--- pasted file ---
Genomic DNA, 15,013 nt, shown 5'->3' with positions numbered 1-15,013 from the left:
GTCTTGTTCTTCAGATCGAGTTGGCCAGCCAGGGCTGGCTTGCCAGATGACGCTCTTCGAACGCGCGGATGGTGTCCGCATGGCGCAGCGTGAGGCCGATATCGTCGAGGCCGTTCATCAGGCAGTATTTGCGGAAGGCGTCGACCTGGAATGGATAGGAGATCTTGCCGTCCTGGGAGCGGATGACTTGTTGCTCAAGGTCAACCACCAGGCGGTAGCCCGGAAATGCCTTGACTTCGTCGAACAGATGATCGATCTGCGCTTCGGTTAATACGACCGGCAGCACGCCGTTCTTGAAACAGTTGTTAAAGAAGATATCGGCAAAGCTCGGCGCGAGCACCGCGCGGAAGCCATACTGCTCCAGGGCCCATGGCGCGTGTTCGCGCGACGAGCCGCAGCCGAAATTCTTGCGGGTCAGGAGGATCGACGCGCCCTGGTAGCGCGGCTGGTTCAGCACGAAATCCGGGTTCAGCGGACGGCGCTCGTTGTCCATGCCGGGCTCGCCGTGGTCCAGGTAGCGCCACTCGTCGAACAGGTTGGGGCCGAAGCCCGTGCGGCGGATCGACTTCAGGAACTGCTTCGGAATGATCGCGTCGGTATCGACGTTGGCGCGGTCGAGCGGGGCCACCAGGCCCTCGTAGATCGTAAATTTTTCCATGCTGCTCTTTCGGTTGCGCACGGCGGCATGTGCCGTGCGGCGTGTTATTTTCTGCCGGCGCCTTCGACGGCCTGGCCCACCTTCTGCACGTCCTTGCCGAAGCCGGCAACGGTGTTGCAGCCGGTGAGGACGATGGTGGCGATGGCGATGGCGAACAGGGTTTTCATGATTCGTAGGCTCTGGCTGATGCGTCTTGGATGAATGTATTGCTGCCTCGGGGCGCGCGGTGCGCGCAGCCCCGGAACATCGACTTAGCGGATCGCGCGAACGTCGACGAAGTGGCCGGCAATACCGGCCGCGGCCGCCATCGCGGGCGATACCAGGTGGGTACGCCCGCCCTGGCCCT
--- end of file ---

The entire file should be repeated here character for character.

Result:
Genomic DNA, 15,013 nt, shown 5'->3' with positions numbered 1-15,013 from the left:
GTCTTGTTCTTCAGATCGAGTTGGCCAGCCAGGGCTGGCTTGCCAGATGACGCTCTTCGAACGCGCGGATGGTGTCCGCATGGCGCAGCGTGAGGCCGATATCGTCGAGGCCGTTCATCAGGCAGTATTTGCGGAAGGCGTCGACCTGGAATGGATAGGAGATCTTGCCGTCCTGGGAGCGGATGACTTGTTGCTCAAGGTCAACCACCAGGCGGTAGCCCGGAAATGCCTTGACTTCGTCGAACAGATGATCGATCTGCGCTTCGGTTAATACGACCGGCAGCACGCCGTTCTTGAAACAGTTGTTAAAGAAGATATCGGCAAAGCTCGGCGCGAGCACCGCGCGGAAGCCATACTGCTCCAGGGCCCATGGCGCGTGTTCGCGCGACGAGCCGCAGCCGAAATTCTTGCGGGTCAGGAGGATCGACGCGCCCTGGTAGCGCGGCTGGTTCAGCACGAAATCCGGGTTCAGCGGACGGCGCTCGTTGTCCATGCCGGGCTCGCCGTGGTCCAGGTAGCGCCACTCGTCGAACAGGTTGGGGCCGAAGCCCGTGCGGCGGATCGACTTCAGGAACTGCTTCGGAATGATCGCGTCGGTATCGACGTTGGCGCGGTCGAGCGGGGCCACCAGGCCCTCGTAGATCGTAAATTTTTCCATGCTGCTCTTTCGGTTGCGCACGGCGGCATGTGCCGTGCGGCGTGTTATTTTCTGCCGGCGCCTTCGACGGCCTGGCCCACCTTCTGCACGTCCTTGCCGAAGCCGGCAACGGTGTTGCAGCCGGTGAGGACGATGGTGGCGATGGCGATGGCGAACAGGGTTTTCATGATTCGTAGGCTCTGGCTGATGCGTCTTGGATGAATGTATTGCTGCCTCGGGGCGCGCGGTGCGCGCAGCCCCGGAACATCGACTTAGCGGATCGCGCGAACGTCGACGAAGTGGCCGGCAATACCGGCCGCGGCCGCCATCGCGGGCGATACCAGGTGGGTACGCCCGCCCTGGCCCT